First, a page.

This excursion into how my “should” that, “I must get each week’s blog started early in the week”, came about serves to show us that “Should” are summaries of our experiences and desires. My goal is to publish a blog each Friday so you can ponder it over the weekend. This “should” is clearly evolving, but most of our “shoulds” are deeply engrained.

Where did most of our “Shoulds” come from?

Our “should” serve as rules to make our lives easier. Yet, they make us tense too. This tension arises when a desire to not follow the rule also exists. I would rather do other things than write another blog.

The blog rule exists because I wish to help you to get over things. The things I seek to help you with are such things as, “I should not feel pain.” I should not feel guilty that I am ill.” “I should not let my personal limitations prevent me from meeting my obligations to others….” These are all more important than just getting the blog written for a few readers.

So, what is making you feel Guilty?

Where did that “should” come from?

Does that “should” still serve you, how and how not?

Is there a “should” that will serve you better?

The “shoulds” that I suggested you ponder will not yield their answers easily. As you begin pondering “why I feel guilty that I am ill.”, many memories around illness will emerge. You had to learn when to stop and go to bed and when to push through a cold or other discomfort. What obligation did you miss by giving in to the cold? How well did you perform while pushing thru the cold? Do you recall any other options? Are there remedies you might try? Are there other ways to meet your obligations?

By pondering these and related questions, have you gotten to know who you are better? Can you accept yourself more? Will you be less tense next time?

“Tension is who you think you should be. Relaxation is who you are.” (Chinese Proverb)

As All Ways, Seek Joy,

 

Want to Thrive with a Disability?

Thriving is what we all would like to do, but when you face a disability you worry about how you can just survive. But you should; not settle for survival! You are now freed from the binds that kept you from thriving before!

We can divide the ways people see their lives into three categories; trapped, tamed or thriving.

Have you been trapped in a life that did not serve you?

If you were trapped you probably knew it. Here are some ways you might have described your life, stressed, overwhelmed, and anxious. All these similar feelings come from a mindset that does not let you be free. There were beliefs that held you back. They made you a prisoner in your own life. Now the musts, should and ought’s that governed your life can be put in their place. When one of these gilt-producing ideas comes into your mind, you can say, “the disability won’t let me…”

If you were lucky, you led a Tamed life.

A Tamed life is one where you find it easy to get along. You do what you must to get what you need. The shoulds, musts and ought’s get met without effort. You had a job, friends and family. If so, you are lucky friends and family are still there for you now that a disability dominates your life. True the disability has put its own set of demands upon you. They too are met with little effort.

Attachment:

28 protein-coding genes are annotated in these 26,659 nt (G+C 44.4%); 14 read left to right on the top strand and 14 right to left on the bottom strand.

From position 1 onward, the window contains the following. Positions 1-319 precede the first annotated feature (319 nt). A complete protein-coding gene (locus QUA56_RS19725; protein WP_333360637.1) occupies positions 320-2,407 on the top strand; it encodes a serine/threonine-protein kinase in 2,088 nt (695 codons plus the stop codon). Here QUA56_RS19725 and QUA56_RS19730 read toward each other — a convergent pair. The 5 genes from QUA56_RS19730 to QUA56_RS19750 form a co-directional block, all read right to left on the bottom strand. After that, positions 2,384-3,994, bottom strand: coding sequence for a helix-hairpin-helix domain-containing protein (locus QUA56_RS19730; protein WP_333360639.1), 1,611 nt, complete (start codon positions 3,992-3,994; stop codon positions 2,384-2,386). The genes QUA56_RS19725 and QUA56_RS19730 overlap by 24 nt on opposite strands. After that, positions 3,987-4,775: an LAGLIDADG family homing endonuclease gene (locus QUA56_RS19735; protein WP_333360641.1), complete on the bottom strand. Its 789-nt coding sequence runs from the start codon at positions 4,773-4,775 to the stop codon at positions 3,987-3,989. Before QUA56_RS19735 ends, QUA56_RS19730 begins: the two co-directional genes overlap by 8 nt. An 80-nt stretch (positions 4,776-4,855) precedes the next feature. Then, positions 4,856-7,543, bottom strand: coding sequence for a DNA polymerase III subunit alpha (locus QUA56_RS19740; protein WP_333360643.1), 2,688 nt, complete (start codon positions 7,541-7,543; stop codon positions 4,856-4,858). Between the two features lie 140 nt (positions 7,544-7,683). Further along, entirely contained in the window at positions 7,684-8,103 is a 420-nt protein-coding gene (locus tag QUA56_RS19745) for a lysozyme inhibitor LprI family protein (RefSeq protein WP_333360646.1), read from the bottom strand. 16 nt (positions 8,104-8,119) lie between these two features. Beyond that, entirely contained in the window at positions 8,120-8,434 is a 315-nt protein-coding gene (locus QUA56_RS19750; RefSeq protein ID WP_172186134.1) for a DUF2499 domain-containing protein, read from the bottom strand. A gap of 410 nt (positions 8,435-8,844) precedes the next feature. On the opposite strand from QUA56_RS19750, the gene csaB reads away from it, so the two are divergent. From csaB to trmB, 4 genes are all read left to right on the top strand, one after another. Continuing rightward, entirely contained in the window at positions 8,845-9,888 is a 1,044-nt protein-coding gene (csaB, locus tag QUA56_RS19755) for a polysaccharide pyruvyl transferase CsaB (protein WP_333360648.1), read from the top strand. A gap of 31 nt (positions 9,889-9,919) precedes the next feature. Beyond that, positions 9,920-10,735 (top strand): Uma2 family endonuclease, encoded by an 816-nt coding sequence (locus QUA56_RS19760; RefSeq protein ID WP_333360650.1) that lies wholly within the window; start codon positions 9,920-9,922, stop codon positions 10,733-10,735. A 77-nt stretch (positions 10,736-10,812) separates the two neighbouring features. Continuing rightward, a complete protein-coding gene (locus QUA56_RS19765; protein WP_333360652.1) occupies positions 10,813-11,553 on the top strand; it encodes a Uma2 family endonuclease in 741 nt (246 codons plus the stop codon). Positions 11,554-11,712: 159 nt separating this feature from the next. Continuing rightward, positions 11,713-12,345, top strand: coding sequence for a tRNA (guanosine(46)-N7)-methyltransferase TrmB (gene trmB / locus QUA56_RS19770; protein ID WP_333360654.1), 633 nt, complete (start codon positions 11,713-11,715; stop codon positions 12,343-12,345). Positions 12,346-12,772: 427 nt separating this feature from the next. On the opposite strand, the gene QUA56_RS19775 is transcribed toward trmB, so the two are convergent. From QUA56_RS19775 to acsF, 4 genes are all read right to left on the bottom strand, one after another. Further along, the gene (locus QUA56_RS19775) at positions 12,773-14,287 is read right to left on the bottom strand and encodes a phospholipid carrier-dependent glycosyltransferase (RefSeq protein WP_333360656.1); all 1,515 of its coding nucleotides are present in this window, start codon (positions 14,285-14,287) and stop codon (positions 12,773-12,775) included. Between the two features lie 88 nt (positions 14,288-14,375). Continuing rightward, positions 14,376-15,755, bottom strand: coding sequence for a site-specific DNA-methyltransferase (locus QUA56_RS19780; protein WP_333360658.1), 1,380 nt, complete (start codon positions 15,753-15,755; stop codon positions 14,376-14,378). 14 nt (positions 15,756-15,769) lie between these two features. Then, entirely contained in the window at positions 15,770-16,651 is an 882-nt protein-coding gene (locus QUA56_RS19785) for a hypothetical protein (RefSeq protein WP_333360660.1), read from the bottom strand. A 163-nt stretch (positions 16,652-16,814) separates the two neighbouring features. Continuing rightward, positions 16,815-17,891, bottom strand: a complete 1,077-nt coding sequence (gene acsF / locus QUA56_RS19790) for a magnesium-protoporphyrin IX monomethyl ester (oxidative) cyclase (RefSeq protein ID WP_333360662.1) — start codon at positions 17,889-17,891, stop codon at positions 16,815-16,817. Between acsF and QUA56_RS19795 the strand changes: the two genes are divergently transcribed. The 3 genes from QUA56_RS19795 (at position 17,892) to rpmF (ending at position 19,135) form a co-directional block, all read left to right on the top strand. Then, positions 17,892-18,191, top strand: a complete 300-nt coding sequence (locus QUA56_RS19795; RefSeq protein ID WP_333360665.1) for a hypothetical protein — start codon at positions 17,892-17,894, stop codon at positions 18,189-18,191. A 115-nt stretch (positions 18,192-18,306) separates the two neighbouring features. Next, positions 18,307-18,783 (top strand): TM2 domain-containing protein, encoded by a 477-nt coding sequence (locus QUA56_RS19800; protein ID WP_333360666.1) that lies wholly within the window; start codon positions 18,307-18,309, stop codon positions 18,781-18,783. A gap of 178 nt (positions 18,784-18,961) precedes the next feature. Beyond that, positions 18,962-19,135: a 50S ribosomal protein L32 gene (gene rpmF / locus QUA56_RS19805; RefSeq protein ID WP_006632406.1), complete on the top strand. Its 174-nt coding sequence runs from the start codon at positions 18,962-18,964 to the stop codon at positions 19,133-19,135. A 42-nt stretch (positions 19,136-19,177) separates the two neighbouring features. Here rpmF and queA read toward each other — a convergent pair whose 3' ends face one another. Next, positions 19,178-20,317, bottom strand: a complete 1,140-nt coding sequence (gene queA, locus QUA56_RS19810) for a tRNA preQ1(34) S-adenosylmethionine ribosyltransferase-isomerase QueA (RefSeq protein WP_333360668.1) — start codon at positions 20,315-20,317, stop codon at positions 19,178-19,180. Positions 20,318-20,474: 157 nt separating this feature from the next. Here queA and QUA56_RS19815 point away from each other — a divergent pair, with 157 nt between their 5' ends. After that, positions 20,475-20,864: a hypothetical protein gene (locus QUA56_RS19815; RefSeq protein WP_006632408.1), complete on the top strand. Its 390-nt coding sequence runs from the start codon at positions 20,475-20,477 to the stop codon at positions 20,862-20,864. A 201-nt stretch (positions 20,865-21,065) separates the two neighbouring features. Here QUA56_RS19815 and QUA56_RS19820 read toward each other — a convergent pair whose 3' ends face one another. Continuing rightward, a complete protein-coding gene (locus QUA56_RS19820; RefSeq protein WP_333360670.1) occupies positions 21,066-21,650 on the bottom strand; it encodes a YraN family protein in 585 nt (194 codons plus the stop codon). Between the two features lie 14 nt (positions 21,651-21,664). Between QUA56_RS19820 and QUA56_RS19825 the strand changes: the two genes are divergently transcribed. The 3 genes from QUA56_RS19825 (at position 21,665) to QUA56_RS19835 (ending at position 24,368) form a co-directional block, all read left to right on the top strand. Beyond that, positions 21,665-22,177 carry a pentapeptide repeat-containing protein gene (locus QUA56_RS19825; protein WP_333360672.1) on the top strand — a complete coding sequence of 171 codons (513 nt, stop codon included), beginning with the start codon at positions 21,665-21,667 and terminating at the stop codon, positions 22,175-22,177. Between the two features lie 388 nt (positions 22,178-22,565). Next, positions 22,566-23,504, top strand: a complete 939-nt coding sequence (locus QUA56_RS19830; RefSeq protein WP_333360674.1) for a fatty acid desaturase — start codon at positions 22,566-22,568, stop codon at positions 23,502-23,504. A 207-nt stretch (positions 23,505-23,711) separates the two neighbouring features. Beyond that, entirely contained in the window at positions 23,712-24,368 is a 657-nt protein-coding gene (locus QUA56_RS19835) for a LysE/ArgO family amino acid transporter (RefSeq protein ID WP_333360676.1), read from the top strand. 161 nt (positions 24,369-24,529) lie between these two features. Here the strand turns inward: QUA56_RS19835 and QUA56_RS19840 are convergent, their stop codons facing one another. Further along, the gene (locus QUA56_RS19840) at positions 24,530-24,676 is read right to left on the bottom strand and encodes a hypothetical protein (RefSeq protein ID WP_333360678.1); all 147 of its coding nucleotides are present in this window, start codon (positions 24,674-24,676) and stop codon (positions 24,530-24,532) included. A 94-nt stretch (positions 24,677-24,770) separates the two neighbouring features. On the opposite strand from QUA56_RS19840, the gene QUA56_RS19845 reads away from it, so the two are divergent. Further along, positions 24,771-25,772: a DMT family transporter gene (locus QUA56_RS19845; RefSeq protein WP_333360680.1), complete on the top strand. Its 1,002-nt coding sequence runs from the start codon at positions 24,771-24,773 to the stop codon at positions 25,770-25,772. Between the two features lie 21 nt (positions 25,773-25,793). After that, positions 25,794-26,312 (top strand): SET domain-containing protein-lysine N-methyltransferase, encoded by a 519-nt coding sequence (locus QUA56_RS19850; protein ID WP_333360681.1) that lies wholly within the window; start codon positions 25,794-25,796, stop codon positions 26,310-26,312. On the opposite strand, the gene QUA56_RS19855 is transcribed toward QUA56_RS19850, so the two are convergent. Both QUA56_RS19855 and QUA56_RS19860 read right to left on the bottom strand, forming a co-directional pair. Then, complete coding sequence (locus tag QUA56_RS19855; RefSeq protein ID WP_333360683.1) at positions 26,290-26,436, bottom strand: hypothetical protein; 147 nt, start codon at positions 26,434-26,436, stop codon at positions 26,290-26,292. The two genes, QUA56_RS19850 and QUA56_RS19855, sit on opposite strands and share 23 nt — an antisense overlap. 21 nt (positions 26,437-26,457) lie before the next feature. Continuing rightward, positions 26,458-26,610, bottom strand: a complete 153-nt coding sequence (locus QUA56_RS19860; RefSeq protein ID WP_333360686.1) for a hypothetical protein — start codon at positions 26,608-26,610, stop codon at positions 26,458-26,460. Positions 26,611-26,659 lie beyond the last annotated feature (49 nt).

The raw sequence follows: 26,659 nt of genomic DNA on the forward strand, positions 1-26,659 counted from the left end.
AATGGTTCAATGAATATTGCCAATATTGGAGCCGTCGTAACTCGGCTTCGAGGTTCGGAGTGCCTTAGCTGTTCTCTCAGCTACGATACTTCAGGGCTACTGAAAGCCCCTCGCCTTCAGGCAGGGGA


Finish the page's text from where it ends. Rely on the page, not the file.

When my eye sight got too bad for me to drive, friends and family stepped up and I could still get around. In fact a neighbor I barely knew offered me a ride to a community group we were both in. I still lived a tamed life.

But is a tamed life what we really want? Is it the life that will be best for all those around us? Tamed people are plane people. They don’t make waves or get tossed by them. Are they fun to be around? Do they make you a better person?

The Thriving life is one where we not only get our “needs” met but also our wants. Few of us really want for our basic needs of food, clothing shelter and friends. True, the food we could get in a soup kitchen is not what we are used to or want to resort to for support. It is there if we are willing to set aside the self-image and pride we have and get it. The same is true of shelter, clothes, family and friends. No matter whom I have met they have always had these available. Those who lived on the streets still had some sort of friends. I might not want them. Call me a snob, but then there are many people I would rather not have as friends.

When a disability strikes your old life gets destroyed. We will miss it, but once we realize that we can’t go back, what is there to do?

We must make a new life for ourselves. Few of us consciously created the life we lived. It resulted in many decisions that others made for us. We did not choose our parents. They chose the communities we lived in and the schools we attended. They shaped our attitudes and beliefs about how we should live and how the world would be. Now, much of that does not work! The disability prevents us from believing such things as, “if we are good only good things will happen to us.”

I lost my eyesight due to no fault of my own. I was diagnosed with the disease early on. I went to one of the world’s experts in that disease. I followed his orders. Yet my eyes got worse. I could see less and less until there were major things I could not see and do.

With the help of a coach I now know I have choices. These choices can change my life. I can take charge of my life and Thrive. So can you!

What dreams do you have? If you could be any animal, what would you be? Let’s talk about those dreams and our animal personas.

As all Ways, Seek Joy,

Coach Dr. Dave

Paralyzed by feelings of being Overwhelmed, Hopelessness and Uselessness (recognizing your Depression)

 Feeling Overwhelmed, Hopeless or Useless is common. When any of these feelings paralyze you then depression exists. Often such feelings bring us up short and keep us from focusing on the matters at hand.